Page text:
Understanding and Commitment: Narrative Representation in Jean-Paul Sartre's L'Idiot De la Famille

By Pihlainen, Kalle | CLIO, Fall 2004 | Go to article overview

Understanding and Commitment: Narrative Representation in Jean-Paul Sartre's L'Idiot De la Famille


Pihlainen, Kalle, CLIO


In Three Philosophical Moralists, George C. Kerner reminds us of Jean-Paul Sartre's parallel between the life of an individual and the development of a work of art: "Every new brush stroke has to fit in with what is already there on the canvas, and it also portends what colour, what line, what shape is to be fashioned next." (1) Kerner also quite rightly draws our attention to the problems involved with Sartre's idea of each individual's "fundamental project" (pro jet fondamental), arguing that locating the "original choice" of this project in the unfolding of the dialectic in an individual's life is logically impossible since it would need to take place outside of a situation, with no prior choices determining it. As he puts it: "Perhaps an omniscient being can see how all the choices we actually make fit into a prefigured whole. But we have to work at the meaning of our lives piecemeal; we have to eke it out as we go" (161-62).

With regard to developing our personal self-understanding and ethical conduct this criticism seems valid enough, but in his biography of Gustave Flaubert, entitled The Family Idiot (1971-72), Sartre attempts to show that omniscience, although not attainable, can be simulated satisfactorily when it is a question of attempting to understand another retrospectively. As Sartre himself defines it, "the underlying project in the Flaubert is that of showing that ultimately everything is communicable and that one can succeed, without being God, whilst being a man like any other, to understand perfectly--if one has the necessary facts--a man." (2)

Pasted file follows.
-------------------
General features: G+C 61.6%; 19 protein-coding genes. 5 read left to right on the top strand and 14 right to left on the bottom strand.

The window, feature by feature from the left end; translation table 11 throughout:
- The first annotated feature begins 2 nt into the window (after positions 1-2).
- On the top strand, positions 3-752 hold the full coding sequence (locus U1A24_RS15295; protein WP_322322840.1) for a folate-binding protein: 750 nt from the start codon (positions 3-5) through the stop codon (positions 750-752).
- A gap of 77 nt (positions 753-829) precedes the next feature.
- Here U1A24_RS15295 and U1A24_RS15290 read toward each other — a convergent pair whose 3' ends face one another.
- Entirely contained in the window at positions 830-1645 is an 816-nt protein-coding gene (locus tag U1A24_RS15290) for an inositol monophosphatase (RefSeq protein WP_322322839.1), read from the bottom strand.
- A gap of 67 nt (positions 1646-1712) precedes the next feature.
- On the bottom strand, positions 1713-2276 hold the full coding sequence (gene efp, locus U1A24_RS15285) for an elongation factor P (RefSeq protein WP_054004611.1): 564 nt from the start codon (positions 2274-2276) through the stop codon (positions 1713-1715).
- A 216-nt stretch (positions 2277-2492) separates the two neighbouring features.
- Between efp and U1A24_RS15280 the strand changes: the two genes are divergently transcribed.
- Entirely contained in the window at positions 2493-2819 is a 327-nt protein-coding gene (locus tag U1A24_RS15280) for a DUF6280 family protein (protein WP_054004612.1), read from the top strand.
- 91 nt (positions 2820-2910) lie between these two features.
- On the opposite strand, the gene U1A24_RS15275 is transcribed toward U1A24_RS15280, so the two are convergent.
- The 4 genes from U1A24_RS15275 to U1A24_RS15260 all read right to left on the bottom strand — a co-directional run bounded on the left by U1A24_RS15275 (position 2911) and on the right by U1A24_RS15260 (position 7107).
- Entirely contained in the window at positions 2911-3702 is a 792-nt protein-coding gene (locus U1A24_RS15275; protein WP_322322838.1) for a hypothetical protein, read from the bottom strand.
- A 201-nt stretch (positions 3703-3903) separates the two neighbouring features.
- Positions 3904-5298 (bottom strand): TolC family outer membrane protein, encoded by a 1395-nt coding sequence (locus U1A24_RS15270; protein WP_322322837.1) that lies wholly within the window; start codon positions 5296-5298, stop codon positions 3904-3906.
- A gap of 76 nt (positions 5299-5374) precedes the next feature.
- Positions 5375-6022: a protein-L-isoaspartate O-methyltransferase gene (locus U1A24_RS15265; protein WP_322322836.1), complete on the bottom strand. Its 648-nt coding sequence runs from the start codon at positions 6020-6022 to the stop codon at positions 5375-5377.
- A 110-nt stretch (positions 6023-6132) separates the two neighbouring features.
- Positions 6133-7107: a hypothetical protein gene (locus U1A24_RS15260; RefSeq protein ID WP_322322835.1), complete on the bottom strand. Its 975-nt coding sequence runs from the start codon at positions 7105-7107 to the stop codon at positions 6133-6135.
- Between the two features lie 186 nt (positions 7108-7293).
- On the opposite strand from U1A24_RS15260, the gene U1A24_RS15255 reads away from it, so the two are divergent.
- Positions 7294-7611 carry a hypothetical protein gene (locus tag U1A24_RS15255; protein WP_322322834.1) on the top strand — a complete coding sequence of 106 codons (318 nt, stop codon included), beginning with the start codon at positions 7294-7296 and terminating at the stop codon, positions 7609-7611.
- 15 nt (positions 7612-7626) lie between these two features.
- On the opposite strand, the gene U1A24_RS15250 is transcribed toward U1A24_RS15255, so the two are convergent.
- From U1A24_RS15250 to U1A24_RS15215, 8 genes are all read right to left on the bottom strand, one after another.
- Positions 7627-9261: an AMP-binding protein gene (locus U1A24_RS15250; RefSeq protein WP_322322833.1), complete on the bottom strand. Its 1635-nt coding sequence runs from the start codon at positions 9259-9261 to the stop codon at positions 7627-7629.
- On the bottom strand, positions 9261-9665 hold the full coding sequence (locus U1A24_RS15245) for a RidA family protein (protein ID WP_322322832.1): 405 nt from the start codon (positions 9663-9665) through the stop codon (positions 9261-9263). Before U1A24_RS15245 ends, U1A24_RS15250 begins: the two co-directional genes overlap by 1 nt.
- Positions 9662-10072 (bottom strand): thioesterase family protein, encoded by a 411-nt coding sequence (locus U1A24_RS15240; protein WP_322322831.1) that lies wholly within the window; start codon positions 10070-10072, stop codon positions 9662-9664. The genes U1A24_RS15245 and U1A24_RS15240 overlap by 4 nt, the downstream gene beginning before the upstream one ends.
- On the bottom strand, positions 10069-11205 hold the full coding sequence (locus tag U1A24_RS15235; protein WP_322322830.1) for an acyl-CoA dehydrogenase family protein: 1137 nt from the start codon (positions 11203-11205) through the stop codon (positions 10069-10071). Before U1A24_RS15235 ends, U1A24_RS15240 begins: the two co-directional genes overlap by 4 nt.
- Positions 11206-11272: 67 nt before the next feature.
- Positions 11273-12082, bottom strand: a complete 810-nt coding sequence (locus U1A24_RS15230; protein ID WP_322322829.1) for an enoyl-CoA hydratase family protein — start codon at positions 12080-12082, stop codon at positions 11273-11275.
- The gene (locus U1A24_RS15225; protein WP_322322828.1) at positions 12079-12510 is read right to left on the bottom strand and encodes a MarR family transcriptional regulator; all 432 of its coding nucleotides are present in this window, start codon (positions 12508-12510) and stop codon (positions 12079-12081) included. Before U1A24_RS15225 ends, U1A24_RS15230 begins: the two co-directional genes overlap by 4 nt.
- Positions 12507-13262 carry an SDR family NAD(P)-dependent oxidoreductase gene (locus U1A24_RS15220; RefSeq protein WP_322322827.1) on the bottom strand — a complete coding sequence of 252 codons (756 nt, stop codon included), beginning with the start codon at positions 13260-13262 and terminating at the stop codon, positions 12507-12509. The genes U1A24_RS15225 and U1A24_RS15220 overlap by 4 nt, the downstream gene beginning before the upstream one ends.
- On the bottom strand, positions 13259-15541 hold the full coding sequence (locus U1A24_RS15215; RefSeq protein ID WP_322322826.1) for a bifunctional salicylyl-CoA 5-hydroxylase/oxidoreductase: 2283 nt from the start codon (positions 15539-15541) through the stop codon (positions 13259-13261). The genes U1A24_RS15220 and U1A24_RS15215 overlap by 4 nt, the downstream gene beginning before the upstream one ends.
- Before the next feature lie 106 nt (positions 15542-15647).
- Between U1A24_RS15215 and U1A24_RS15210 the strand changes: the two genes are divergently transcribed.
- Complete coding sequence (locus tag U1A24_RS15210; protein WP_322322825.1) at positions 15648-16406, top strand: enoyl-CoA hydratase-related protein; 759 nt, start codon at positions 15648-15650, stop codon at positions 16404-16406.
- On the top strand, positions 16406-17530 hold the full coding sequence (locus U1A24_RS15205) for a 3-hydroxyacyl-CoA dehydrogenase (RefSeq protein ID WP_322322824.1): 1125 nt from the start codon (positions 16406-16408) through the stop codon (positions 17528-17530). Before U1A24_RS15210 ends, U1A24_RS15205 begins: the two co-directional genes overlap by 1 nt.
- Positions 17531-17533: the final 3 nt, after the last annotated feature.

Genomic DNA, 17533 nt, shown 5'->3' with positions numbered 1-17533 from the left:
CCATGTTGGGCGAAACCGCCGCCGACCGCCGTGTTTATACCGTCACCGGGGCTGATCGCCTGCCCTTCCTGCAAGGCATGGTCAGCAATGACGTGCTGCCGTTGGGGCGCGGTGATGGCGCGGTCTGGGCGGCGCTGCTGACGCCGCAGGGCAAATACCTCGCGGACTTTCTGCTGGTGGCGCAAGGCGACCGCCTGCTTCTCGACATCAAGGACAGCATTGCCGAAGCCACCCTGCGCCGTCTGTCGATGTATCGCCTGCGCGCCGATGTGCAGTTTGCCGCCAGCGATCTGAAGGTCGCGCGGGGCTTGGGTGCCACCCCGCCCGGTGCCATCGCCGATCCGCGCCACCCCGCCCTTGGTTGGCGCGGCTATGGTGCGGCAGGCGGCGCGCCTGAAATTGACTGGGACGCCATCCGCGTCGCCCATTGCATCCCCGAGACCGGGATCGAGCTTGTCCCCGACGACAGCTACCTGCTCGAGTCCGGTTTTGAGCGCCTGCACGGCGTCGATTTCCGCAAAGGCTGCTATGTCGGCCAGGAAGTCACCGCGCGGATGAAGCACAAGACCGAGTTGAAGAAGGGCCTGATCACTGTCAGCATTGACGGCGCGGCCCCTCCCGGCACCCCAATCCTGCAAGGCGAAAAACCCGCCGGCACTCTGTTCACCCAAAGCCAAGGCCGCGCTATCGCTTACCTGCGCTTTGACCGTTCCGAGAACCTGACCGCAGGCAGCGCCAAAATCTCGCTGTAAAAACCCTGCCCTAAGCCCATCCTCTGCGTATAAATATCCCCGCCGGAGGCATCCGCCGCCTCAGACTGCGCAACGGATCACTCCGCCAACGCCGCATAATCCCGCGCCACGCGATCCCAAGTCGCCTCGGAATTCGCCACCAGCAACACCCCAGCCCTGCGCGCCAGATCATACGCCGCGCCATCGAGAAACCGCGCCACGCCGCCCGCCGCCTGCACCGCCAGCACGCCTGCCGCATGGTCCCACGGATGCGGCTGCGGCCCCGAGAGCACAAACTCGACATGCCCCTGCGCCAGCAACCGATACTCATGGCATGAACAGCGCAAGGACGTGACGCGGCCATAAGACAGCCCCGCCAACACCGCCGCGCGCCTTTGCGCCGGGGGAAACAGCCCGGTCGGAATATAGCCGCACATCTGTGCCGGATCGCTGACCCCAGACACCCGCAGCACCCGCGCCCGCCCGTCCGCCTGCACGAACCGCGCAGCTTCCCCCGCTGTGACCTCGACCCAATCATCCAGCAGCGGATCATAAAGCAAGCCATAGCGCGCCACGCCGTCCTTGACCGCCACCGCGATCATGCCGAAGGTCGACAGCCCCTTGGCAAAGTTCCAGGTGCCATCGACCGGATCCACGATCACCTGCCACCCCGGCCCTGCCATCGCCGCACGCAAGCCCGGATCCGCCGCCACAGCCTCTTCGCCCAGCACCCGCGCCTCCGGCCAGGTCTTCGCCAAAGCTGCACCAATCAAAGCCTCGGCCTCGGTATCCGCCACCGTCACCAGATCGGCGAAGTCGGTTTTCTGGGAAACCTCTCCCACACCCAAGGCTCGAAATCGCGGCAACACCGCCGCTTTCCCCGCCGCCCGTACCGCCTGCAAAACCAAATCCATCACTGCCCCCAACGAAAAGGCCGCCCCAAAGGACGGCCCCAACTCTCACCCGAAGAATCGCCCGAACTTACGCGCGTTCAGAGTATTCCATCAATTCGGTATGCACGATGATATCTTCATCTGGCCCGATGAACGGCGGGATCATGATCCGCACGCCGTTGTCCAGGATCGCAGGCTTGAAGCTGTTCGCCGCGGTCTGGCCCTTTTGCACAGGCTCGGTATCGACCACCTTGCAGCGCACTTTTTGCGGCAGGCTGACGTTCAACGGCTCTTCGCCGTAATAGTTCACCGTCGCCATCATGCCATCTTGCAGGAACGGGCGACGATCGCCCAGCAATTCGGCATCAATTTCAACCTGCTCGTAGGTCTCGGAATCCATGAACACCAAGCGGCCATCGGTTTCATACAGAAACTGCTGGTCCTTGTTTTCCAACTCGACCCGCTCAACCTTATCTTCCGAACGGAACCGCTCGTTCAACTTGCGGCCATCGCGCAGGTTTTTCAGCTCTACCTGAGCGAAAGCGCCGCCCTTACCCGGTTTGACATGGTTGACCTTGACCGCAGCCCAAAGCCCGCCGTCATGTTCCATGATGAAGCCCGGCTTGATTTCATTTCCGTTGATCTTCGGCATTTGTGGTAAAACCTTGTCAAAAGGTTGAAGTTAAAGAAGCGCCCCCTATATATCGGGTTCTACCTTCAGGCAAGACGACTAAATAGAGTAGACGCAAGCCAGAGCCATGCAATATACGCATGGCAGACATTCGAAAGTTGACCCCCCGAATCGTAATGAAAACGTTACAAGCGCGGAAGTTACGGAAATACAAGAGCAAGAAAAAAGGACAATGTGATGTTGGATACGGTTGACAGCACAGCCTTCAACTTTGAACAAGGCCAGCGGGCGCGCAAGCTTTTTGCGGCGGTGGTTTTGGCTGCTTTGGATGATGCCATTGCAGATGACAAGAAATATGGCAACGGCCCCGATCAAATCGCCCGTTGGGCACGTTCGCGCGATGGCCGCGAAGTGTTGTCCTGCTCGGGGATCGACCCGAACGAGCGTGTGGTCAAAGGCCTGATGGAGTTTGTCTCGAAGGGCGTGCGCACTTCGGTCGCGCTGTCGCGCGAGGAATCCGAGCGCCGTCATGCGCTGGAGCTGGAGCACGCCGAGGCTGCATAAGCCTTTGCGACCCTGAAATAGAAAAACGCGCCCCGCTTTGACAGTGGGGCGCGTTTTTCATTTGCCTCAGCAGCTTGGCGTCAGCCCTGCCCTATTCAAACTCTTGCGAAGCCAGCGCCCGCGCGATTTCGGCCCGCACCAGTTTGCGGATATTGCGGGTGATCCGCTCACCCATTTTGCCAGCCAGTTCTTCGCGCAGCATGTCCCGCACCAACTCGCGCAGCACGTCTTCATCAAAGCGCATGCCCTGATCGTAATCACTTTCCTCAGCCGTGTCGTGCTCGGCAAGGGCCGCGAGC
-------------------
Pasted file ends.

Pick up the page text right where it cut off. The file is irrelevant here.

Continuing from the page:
This professed aim of perfectly understanding and truthfully communicating another human being presents an obvious challenge to much recent theory of historical narrative. Since Sartre's political goals in writing The Family Idiot correspond with those of narrative historians who question the clear distinction of fact from fiction, a closer examination of his thoughts can contribute to our ongoing debate within historical theory. The discussion that follows concentrates largely on two issues: First, how is fictionality curtailed by Sartre in The Family Idiot? And, second, can Sartre's ideas of fiction and commitment be extended to cover historical narratives in a way that does not endanger their truthfulness? To this end, the biography of Flaubert is examined as an attempt to mediate between committed literature and political writing. As The Family Idiot is neither a "pure" fiction nor a "simple" historical account, an examination in relation to Sartre's theoretical concerns also helps chart developments and changes in his thinking.

For humans, even the simulation of God-like omniscience that Sartre aims for in The Family Idiot is difficult. This is evidenced by the sheer size of the work, a monumental study in which meaning is created from seemingly insignificant details--in imitation of the gradual development of individual self-understanding--through means of the laborious progressive-regressive analysis Sartre undertakes. To reiterate Sartre's theoretical claim: "si on ales elements qu'il faut"--indeed if we have all the necessary elements--we can reach a perfect understanding of the other. (3) Building on this more general claim, Sartre argues that since he "used what ... were rigorous methods, this should also be Flaubert as he really is, as he really was." Recognizing the difficulties with his claim as well as the unclear position of The Family Idiot in terms of genres he also states, however, that he does not write novels any more, since he no longer feels the "urge to do so": "Writing on Flaubert is enough for me by way of fiction--it might indeed be called a novel. Only I would like people to say that it was a true novel. I try to achieve a certain level of comprehension of Flaubert by means of hypotheses. Thus I use fiction--guided and controlled, but nonetheless fiction--to explore why, let us say, Flaubert wrote one thing on the 15th March and the exact opposite on the 21st March, to the same correspondent, without worrying about the contradiction. …

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